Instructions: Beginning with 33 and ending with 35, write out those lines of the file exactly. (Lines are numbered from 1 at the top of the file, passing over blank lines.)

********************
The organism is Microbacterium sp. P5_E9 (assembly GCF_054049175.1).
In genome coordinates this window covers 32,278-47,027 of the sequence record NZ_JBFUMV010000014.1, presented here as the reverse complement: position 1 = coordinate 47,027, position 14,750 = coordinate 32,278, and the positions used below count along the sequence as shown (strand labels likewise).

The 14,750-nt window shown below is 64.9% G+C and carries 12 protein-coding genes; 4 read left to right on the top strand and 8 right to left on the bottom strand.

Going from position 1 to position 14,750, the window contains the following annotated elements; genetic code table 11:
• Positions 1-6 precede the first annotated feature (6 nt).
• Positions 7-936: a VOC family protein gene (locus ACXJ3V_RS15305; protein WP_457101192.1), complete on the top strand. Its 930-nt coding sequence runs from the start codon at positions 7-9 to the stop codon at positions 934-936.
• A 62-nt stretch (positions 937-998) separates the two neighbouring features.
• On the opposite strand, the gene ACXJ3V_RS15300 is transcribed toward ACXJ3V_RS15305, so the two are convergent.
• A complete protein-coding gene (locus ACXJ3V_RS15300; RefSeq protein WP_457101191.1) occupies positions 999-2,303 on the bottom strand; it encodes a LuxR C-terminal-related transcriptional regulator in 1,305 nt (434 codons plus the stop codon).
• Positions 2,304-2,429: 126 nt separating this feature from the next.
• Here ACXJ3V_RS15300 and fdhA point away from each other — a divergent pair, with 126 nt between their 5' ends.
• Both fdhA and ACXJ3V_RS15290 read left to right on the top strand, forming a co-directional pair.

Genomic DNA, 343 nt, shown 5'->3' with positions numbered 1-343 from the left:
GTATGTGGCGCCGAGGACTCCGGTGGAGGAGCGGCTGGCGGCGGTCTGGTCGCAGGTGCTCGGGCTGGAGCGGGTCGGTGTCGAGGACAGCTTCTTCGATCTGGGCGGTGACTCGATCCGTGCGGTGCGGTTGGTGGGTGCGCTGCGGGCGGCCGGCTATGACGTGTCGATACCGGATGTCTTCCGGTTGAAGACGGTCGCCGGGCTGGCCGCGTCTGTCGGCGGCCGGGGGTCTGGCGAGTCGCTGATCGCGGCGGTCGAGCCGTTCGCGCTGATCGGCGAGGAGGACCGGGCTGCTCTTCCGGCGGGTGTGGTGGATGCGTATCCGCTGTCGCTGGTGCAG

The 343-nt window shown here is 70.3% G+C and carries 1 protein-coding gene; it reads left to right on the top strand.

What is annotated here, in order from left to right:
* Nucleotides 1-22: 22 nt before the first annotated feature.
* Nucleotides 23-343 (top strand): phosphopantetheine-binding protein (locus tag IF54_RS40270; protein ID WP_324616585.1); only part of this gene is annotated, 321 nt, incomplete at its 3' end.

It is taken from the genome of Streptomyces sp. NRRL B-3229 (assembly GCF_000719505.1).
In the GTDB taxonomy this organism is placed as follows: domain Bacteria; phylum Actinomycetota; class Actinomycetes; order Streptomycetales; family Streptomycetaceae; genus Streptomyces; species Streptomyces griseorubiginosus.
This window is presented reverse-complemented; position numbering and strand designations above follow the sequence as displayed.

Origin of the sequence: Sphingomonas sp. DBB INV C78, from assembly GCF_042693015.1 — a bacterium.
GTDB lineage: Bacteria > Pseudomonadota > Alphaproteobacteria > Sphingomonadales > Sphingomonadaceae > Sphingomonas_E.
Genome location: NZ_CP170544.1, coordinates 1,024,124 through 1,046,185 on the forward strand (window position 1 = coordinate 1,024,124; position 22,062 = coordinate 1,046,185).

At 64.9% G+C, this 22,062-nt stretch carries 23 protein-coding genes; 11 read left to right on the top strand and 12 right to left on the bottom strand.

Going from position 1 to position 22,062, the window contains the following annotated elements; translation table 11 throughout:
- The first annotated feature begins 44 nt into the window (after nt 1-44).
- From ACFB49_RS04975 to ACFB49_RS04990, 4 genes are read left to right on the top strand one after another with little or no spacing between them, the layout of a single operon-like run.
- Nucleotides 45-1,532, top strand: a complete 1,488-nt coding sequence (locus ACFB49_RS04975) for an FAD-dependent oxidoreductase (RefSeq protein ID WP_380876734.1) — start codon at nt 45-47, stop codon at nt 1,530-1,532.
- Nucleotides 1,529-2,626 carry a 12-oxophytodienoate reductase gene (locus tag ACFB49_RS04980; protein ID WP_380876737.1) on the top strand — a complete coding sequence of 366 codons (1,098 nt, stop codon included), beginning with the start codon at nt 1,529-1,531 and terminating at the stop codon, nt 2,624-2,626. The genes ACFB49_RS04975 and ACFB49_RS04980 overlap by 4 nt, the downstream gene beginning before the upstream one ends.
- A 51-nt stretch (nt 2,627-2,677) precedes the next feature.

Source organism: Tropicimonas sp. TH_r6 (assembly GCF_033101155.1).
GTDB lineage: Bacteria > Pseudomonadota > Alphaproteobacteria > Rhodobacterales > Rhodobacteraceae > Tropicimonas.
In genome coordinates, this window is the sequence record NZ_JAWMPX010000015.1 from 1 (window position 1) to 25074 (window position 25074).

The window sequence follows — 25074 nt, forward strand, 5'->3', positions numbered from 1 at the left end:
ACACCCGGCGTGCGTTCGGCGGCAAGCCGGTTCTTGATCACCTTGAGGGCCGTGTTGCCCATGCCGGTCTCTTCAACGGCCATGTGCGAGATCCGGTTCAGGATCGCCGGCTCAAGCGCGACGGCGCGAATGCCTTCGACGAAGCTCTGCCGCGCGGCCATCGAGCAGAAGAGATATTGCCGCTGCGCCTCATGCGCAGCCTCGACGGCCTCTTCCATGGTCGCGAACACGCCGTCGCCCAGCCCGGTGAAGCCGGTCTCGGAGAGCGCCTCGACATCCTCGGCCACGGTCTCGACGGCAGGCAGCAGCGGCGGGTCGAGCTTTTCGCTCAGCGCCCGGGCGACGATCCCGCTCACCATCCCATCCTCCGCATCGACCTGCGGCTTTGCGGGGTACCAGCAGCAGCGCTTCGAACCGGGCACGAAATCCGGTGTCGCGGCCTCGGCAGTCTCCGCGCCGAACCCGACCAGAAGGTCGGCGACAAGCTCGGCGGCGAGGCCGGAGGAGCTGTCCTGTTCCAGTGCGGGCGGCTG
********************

GTDB lineage: Bacteria > Pseudomonadota > Alphaproteobacteria > Rhodobacterales > Rhodobacteraceae > Tropicimonas.
In genome coordinates, this window is the sequence record NZ_JAWMPX010000015.1 from 1 (window position 1) to 25074 (window position 25074).

The window sequence follows — 25074 nt, forward strand, 5'->3', positions numbered from 1 at the left end: